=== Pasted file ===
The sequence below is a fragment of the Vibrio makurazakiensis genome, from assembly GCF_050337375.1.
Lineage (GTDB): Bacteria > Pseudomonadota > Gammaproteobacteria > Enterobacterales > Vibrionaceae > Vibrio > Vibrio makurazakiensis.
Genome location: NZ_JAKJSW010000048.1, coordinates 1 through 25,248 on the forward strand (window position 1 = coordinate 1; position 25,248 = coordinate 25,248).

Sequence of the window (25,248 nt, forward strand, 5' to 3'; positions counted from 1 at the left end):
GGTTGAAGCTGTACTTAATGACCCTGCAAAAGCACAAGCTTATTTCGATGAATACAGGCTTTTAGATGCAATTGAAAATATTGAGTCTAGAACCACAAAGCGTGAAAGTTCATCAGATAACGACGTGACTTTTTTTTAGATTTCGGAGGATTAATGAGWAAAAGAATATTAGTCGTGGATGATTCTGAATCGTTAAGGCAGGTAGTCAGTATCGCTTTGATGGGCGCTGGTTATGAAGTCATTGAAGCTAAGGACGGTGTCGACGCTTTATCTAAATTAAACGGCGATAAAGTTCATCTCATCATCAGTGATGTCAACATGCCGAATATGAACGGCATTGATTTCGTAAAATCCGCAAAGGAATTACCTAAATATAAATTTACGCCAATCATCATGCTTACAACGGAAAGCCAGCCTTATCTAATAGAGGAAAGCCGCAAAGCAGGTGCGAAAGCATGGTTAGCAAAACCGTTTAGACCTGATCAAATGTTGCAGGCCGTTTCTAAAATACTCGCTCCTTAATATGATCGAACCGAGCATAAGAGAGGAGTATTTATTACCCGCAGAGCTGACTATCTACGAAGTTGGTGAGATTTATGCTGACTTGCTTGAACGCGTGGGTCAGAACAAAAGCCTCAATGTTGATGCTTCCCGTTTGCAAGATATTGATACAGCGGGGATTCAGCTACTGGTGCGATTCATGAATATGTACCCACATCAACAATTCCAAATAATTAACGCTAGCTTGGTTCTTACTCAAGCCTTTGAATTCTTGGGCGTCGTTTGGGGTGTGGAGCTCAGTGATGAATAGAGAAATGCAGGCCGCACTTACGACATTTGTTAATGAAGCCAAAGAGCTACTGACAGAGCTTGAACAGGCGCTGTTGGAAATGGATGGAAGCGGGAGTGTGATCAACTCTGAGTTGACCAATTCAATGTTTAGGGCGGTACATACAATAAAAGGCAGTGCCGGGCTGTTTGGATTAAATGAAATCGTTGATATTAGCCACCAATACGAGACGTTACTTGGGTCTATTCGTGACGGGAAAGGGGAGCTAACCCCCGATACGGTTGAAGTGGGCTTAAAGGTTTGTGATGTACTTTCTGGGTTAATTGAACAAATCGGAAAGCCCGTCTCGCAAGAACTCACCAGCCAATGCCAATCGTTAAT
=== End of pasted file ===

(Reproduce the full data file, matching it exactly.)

The sequence below is a fragment of the Vibrio makurazakiensis genome, from assembly GCF_050337375.1.
Lineage (GTDB): Bacteria > Pseudomonadota > Gammaproteobacteria > Enterobacterales > Vibrionaceae > Vibrio > Vibrio makurazakiensis.
Genome location: NZ_JAKJSW010000048.1, coordinates 1 through 25,248 on the forward strand (window position 1 = coordinate 1; position 25,248 = coordinate 25,248).

Sequence of the window (25,248 nt, forward strand, 5' to 3'; positions counted from 1 at the left end):
GGTTGAAGCTGTACTTAATGACCCTGCAAAAGCACAAGCTTATTTCGATGAATACAGGCTTTTAGATGCAATTGAAAATATTGAGTCTAGAACCACAAAGCGTGAAAGTTCATCAGATAACGACGTGACTTTTTTTTAGATTTCGGAGGATTAATGAGWAAAAGAATATTAGTCGTGGATGATTCTGAATCGTTAAGGCAGGTAGTCAGTATCGCTTTGATGGGCGCTGGTTATGAAGTCATTGAAGCTAAGGACGGTGTCGACGCTTTATCTAAATTAAACGGCGATAAAGTTCATCTCATCATCAGTGATGTCAACATGCCGAATATGAACGGCATTGATTTCGTAAAATCCGCAAAGGAATTACCTAAATATAAATTTACGCCAATCATCATGCTTACAACGGAAAGCCAGCCTTATCTAATAGAGGAAAGCCGCAAAGCAGGTGCGAAAGCATGGTTAGCAAAACCGTTTAGACCTGATCAAATGTTGCAGGCCGTTTCTAAAATACTCGCTCCTTAATATGATCGAACCGAGCATAAGAGAGGAGTATTTATTACCCGCAGAGCTGACTATCTACGAAGTTGGTGAGATTTATGCTGACTTGCTTGAACGCGTGGGTCAGAACAAAAGCCTCAATGTTGATGCTTCCCGTTTGCAAGATATTGATACAGCGGGGATTCAGCTACTGGTGCGATTCATGAATATGTACCCACATCAACAATTCCAAATAATTAACGCTAGCTTGGTTCTTACTCAAGCCTTTGAATTCTTGGGCGTCGTTTGGGGTGTGGAGCTCAGTGATGAATAGAGAAATGCAGGCCGCACTTACGACATTTGTTAATGAAGCCAAAGAGCTACTGACAGAGCTTGAACAGGCGCTGTTGGAAATGGATGGAAGCGGGAGTGTGATCAACTCTGAGTTGACCAATTCAATGTTTAGGGCGGTACATACAATAAAAGGCAGTGCCGGGCTGTTTGGATTAAATGAAATCGTTGATATTAGCCACCAATACGAGACGTTACTTGGGTCTATTCGTGACGGGAAAGGGGAGCTAACCCCCGATACGGTTGAAGTGGGCTTAAAGGTTTGTGATGTACTTTCTGGGTTAATTGAACAAATCGGAAAGCCCGTCTCGCAAGAACTCACCAGCCAATGCCAATCGTTAAT